at me incredulously when I say, "No product, please,"
but as Rhys points out, sprays and serums can attract dirt and oil.
3. In the shower, use a fabric-lined cap. It keeps
your hair drier and protects against frizz better than a plastic cap,
4. If you need to revive your style, dampen the hair in front and on the crown, then spot blow-dry. Keep in mind:
When I ask specifically for a blow-out that
will last several days, I get better results. Why? The stylist pays more
attention, and uses a bit more heat, which increases the
|Photo: Robert Trachtenberg|
Not long ago I was chatting in my office with Scottsdale, Arizona, dermatologist Jennifer Linder, MD—one of the loveliest nerds I know—about something of great interest to her: silicones. (This is how she talks: "Silicones, or polysiloxanes, are characterized by a silicone-oxygen backbone. Side groups attached to the silicones vary....") When I mentioned that I'd never liked the idea of putting silicone on my face because I thought it was pore clogging, she gracefully pointed out that silicone doesn't penetrate the skin, so it can't clog pores. Then she said it's inert (meaning that it doesn't react with the skin), so it doesn't cause breakouts. What it does do: create a silky film that reduces moisture loss (good for the skin)—and helps makeup go on smoothly, which is why it's often one of the main ingredients in foundation primers. So when you see dimethicone or cyclomethicone in an ingredient list, you can think, Complexion-friendly.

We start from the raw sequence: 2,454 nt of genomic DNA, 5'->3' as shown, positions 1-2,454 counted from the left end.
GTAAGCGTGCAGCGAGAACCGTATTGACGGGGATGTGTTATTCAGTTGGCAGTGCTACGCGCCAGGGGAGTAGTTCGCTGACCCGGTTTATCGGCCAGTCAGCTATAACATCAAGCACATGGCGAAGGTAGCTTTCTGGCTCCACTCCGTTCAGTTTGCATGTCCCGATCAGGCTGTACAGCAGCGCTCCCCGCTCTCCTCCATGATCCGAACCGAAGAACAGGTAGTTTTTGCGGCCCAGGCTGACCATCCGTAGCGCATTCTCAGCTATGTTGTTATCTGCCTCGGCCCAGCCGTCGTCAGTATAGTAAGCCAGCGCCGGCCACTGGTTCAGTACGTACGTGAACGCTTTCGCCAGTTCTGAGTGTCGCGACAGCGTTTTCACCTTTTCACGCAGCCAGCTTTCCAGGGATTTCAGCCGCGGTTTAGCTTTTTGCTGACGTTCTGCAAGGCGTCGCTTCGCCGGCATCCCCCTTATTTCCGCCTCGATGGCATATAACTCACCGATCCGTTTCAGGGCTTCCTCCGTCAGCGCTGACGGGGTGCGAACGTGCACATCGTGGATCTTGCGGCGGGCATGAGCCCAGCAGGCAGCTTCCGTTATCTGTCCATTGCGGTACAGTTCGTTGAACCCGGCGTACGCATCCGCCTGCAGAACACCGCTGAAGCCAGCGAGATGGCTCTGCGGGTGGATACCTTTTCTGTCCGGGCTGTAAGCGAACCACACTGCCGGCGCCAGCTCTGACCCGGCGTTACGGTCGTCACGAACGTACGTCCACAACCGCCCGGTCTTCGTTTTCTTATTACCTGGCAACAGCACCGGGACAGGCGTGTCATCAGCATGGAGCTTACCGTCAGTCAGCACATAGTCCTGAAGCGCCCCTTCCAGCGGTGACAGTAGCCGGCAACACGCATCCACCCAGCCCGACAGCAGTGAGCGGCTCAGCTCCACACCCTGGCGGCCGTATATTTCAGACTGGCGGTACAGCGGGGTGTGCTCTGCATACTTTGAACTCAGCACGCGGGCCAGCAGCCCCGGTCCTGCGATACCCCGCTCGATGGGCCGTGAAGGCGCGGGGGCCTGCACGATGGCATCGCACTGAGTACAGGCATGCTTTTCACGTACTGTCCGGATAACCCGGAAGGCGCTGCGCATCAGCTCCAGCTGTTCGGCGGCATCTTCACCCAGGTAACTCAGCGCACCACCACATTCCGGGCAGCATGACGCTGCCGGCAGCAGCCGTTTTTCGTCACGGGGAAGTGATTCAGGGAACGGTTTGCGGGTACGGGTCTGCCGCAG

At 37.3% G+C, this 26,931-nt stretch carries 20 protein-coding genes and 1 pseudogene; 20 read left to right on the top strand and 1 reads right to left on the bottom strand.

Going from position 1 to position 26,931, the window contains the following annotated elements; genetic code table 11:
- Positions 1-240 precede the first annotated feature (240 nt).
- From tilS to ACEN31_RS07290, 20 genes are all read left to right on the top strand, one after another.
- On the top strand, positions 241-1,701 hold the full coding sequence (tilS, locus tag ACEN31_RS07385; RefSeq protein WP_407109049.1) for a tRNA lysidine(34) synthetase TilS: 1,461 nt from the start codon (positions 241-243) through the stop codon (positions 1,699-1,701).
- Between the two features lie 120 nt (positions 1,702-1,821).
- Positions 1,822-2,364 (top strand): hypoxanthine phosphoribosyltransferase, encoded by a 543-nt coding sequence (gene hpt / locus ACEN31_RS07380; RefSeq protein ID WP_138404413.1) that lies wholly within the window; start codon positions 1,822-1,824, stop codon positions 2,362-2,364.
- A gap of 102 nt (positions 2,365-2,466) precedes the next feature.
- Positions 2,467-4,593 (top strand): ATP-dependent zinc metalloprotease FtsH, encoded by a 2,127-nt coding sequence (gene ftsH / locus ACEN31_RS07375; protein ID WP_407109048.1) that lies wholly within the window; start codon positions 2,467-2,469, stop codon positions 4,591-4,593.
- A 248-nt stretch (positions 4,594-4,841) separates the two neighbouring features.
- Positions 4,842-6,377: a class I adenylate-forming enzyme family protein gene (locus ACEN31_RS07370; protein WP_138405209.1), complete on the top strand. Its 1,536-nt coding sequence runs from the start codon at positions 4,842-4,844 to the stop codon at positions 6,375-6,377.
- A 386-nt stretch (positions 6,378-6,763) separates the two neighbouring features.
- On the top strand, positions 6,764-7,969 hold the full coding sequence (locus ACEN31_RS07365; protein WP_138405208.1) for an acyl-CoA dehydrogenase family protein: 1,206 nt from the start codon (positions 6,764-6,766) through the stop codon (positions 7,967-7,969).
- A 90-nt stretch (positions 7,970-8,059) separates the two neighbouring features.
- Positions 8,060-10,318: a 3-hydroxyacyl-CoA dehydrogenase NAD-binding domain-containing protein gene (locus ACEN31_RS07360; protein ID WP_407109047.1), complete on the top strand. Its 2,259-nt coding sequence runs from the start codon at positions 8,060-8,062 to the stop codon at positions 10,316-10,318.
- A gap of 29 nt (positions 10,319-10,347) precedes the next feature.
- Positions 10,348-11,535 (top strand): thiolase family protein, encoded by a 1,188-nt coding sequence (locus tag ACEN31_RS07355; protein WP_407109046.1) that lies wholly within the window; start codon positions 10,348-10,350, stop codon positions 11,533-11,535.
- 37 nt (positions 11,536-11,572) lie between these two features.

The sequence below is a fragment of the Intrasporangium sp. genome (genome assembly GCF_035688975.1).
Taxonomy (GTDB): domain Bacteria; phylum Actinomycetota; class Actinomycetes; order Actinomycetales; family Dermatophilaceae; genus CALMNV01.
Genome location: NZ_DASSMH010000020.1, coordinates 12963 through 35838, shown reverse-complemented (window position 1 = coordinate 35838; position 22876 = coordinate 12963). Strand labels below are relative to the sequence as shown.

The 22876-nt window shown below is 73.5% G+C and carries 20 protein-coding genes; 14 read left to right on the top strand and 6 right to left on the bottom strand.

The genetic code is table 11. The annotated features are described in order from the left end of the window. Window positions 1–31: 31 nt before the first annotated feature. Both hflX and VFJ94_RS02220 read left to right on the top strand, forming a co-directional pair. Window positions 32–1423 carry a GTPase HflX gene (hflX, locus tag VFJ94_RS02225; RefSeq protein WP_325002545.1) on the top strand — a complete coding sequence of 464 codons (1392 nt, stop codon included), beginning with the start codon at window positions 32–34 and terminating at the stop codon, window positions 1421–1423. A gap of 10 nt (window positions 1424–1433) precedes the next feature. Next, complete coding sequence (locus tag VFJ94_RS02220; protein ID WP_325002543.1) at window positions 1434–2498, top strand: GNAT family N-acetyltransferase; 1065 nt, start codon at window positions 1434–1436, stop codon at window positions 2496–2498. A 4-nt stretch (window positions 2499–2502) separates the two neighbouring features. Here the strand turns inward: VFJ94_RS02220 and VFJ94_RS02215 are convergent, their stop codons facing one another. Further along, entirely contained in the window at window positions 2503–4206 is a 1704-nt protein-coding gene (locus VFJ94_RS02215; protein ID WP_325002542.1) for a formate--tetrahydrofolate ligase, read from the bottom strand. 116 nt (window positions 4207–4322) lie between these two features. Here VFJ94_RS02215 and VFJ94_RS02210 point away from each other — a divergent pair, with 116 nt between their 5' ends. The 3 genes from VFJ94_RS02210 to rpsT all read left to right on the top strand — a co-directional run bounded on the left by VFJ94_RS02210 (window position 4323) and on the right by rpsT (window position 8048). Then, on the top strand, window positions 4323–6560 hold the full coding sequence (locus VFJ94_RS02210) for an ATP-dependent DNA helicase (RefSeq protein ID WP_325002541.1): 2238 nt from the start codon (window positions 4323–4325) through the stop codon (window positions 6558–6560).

Who knew? Thanks, doctor!Keep ReadingShould you use moisturizing oil instead of lotion on your face?
I'm still searching for the perfect red lipstick that's not too blue, but not too orange—and I have a makeup bag stuffed with different variations of crimson to prove it. Instead of tossing the tubes that didn't live up to my expectations, makeup artist Kristofer Buckle suggested that I custom blend them in the microwave. "You can bump any shade into your comfort level by adding other colors," he says. While I'm no cosmetic chemist and even less a chef, I'm willing to head to the kitchen in the name of beauty research (and finally finding the ultimate red). You can steal his step-by-step:
- Wind your lipstick all the way up and cut off the bullet with a butter knife. [If you want to soften the color, repeat the same steps with a lighter tone or nude. For more drama and intensity, add a deeper, blue-based shade in the same color family.]
- Place the bullets in a small glass bowl or dish and pop them in the microwave for 10 seconds.
- Repeat until the lipsticks are pliable (but not melted), then mix them together with a knife.
- Scoop out your new homemade shade and put it in a small plastic jar or this purse-sized pill case from Walgreens, 99 cents.
Not only will this end your hunt for the ideal red (or pink, or coral, or...you get the picture), but you'll create a color that's unique to you.What do you think of this DIY idea? Will you try it?Read More12 daring beauty products to try in 20125 easy party updos